WASHINGTON (AdAge.com) -- No one knows what day the Postal Service will drop if it goes to a five-day week, but this much is certain: Someone is going to get hurt. Whether that someone is magazine companies, direct marketers or coupon mailers will depend on the day.
Postmaster General John E. Potter's request to Congress for the flexibility to offer five days a week of mail service has trade groups scrambling to voice their concerns.
In other words, the dropped day may be little more than a dramatic ploy to make a point.
Still the testimony opened debate about which day of the week could be dropped and which shouldn't.
Pick a day
Jerry Cerasale, exec VP of the Direct Marketing Association, warned, "The worst day of the week would be Saturday. It would lead to two days in a row with no mail and -- because of Monday federal holidays -- 10% of the time, three days in a row without mail service."
He suggested the Postal Service most likely would be talking about eliminating some Tuesday or Wednesday deliveries.
"The two days that would not be acceptable are Monday and Saturday," said David Strauss, Washington counsel for American Business Media, a group that represents business-magazine publishers including Ad Age parent Crain Communications. He said some magazines are put together at week's end and print Friday or early Saturday.
But Tuesday and Wednesday have their champions as well. Coupon mailers could have problems with halts in midweek delivery. Grocery-related coupons commonly arrive on Tuesday or Wednesday, in connection with food sales, while retailers' coupons for weekend sales arrive Wednesday or Thursday.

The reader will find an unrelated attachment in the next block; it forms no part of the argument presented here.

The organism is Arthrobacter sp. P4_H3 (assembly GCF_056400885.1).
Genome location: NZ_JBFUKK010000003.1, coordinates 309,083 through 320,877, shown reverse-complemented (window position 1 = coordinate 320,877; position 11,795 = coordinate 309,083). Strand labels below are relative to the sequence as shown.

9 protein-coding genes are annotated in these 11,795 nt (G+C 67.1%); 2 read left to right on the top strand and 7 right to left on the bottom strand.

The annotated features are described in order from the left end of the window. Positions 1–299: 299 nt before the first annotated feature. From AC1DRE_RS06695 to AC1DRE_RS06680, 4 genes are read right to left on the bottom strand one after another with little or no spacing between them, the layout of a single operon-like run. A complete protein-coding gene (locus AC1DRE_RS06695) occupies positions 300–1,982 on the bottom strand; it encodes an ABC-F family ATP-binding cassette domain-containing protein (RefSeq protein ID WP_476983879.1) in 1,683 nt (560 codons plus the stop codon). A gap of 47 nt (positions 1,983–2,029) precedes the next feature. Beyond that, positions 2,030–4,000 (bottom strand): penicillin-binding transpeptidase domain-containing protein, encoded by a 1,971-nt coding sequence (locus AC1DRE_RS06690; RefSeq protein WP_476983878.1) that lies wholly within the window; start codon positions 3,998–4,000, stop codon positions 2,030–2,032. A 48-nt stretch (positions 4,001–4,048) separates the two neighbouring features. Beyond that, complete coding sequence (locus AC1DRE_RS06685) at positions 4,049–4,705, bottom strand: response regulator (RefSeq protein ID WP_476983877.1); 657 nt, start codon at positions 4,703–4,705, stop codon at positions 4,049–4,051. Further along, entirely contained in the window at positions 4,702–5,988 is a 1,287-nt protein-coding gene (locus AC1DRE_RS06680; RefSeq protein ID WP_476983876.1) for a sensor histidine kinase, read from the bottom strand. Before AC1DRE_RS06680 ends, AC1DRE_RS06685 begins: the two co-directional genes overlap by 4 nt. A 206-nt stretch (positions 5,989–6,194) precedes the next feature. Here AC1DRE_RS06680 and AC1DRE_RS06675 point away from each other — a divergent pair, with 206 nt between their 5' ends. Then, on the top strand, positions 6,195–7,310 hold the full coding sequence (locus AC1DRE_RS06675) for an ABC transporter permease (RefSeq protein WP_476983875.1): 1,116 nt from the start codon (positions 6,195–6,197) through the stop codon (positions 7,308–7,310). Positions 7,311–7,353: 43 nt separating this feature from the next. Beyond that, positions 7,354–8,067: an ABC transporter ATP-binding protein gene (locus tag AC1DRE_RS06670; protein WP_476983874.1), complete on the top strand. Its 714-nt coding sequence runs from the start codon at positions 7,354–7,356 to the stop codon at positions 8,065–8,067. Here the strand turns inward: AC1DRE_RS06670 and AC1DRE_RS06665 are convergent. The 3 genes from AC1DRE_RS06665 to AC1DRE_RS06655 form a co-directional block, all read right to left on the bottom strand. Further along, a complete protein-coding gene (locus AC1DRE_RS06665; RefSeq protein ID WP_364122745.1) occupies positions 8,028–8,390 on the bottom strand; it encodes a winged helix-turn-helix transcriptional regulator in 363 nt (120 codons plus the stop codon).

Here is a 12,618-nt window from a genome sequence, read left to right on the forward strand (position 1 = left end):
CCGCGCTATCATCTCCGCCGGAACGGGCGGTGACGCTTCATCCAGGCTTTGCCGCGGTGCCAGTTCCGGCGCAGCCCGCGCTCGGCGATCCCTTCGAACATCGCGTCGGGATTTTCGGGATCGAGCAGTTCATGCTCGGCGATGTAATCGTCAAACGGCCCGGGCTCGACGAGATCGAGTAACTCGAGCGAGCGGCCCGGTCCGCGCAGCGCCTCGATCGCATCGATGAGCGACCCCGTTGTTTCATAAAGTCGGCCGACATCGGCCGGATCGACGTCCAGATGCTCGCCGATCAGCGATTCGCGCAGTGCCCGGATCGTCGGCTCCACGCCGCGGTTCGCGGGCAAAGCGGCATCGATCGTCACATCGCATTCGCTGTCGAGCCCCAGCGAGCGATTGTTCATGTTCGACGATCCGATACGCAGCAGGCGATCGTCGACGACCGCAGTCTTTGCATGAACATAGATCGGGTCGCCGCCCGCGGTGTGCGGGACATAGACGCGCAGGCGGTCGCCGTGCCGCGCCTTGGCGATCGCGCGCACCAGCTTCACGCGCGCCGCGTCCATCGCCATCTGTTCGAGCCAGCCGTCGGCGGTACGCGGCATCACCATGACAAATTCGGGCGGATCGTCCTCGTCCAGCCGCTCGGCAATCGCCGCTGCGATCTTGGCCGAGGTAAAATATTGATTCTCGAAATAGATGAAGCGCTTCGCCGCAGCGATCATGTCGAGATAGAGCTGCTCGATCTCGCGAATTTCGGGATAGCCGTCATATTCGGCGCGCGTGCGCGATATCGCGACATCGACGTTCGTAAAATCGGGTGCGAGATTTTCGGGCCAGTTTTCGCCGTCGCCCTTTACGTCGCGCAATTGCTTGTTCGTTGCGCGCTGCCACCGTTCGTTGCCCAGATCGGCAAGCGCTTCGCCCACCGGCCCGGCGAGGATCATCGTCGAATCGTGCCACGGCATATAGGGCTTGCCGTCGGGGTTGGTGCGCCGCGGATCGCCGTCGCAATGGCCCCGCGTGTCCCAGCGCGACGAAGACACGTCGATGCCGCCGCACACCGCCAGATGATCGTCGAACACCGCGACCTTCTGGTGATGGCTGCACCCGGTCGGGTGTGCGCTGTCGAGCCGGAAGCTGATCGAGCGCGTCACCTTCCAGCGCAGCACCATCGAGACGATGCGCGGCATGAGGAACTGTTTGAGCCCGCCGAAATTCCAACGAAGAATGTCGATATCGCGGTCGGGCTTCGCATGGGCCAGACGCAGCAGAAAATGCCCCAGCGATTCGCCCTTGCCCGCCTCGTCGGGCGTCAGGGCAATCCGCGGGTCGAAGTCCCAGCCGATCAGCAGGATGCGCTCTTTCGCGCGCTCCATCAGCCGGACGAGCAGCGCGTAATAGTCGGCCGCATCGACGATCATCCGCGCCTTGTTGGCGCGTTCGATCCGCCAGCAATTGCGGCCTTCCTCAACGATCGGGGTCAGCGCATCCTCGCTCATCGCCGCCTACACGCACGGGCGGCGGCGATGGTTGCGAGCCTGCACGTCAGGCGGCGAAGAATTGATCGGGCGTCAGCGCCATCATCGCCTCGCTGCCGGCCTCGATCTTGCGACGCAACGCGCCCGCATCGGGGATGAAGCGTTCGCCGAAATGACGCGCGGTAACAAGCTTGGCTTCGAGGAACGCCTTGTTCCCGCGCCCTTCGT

"We are program mailers. Some parts of our business would be most affected if Tuesday or Wednesday were dropped and other parts Thursday and Friday," said Vince Giuliano, senior VP-government relations for Valassis Direct Mail.
Newspapers, looking to expand the use of mail delivery to reach suburban and rural subscribers, could lose no matter what day is dropped.
"[The postal service is] the circulation agent for some papers," said Paul Boyle, senior VP-public policy at the Newspaper Association of America. "So we would hate to see it go to five-day delivery."
Groups representing financial-service companies and mailers of bills warned about the beginning of a month, no matter what day, and any Saturday. With many consumers electing to pay their bills over a weekend, ending Saturday delivery could lead to bills getting paid later, potentially impacting the "float" companies get when bills are paid early.
C. Hamilton Davison, executive director of the American Catalog Mailers Association, cautioned that the Postal Service better be careful or it will damage its brand.
"One of the things bandied about is dropping Saturday delivery. Americans love the U.S. Postal Service. One of the reasons is they react with the mail carrier on Saturday, and get to know the Postal Service," he said. "It could erode the brand equity and the [public's] view of the effectiveness of the mail."
Cry for help
All of the groups suggested that Mr. Potter's plea was clearly intended to raise the profile of the Postal Service's financial plight to Congress.
"The Postal Service has no present inclination to do it, and Congress has no present inclination to allow them to do it," said Mr. Strauss. He suggested the request was instead a "blatant and undisguised plea" for Congress to give it more flexibility.
Mr. Sackler said the Postal Service has a limited number of options under present legislation.
"They are being overwhelmed by the forces in economy. They are not crying wolf," he said.